NASA Researchers Discover Large Amounts of Water on the Moon
A NASA-funded study reveals that the moon contains a much larger amount of water than was previously thought. The study, lead by a research team from Brown University suggests that the moon may contain 100 times more water in the lunar mantle than scientists suspected. The amount of water present in the lunar mantle is so plentiful that it is thought to be comparable to the amount of water in Earth’s mantle.
Scientists have been aware of the existence of water on the moon for several years, when evidence first suggested the presence of water. In a paper published in Nature in 2008, the same research team reported evidence for the presence of water on the moon.
The new findings, published in the journal Science Express, were discovered by studying rocks collected in 1972 during the final manned mission to the moon, Apollo 17. The rocks came from the area of the moon known as the “Sea of Serenity.” Harrison Schmitt, a geologist and astronaut who walked on the moon during the Apollo 17 mission, collected the rocks used in the study.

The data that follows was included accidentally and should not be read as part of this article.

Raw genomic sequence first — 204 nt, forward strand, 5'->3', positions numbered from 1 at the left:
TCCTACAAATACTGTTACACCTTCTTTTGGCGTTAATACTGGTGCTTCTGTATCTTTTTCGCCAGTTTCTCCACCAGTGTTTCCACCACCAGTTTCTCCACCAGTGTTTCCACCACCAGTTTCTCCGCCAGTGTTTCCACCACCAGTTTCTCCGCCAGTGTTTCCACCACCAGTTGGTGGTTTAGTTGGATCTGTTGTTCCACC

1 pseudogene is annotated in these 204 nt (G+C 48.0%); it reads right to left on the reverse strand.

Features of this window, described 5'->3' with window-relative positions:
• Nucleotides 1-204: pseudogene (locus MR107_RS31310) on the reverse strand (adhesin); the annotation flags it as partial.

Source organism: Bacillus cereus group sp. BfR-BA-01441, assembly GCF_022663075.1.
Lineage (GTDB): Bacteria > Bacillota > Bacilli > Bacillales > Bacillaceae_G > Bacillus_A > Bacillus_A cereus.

By studying the rocks brought back from the astronaut crew, scientists were able to detect lunar melt inclusions, which are small bits of molten rock that become trapped in crystals and turn into glass-like material. Scientists studied the water content of the lunar melt inclusions, which were formed approximately 3.7 billion years ago. A precision instrument called the NanoSIMS 50L ion microprobe was used to study the lunar melt inclusions.
The discovery of water in the lunar mantle could challenge the scientific theory of how the moon was created. The current theory, known as the “giant impact theory,” states that the moon was formed after a collision between Earth and a celestial body the size of Mars around 4.6 billion years ago. The debris resulting from the collision would have been several thousand degrees, resulting in the leftover water evaporating, thus creating a dry moon. The discovery of water now has scientists confused as to the origins of the moon.
The discovery also sheds new light on the origin of water-ice found in craters at the lunar poles. Previously, the ice was thought to be the result of comet and meteor impacts. Researchers now believe that it is possible the ice is the result of water that was released during lunar eruptions billions of years ago.
Photo Credit: apod.nasa.gov/apod/image/9904/fullmoon_lick_big.jpg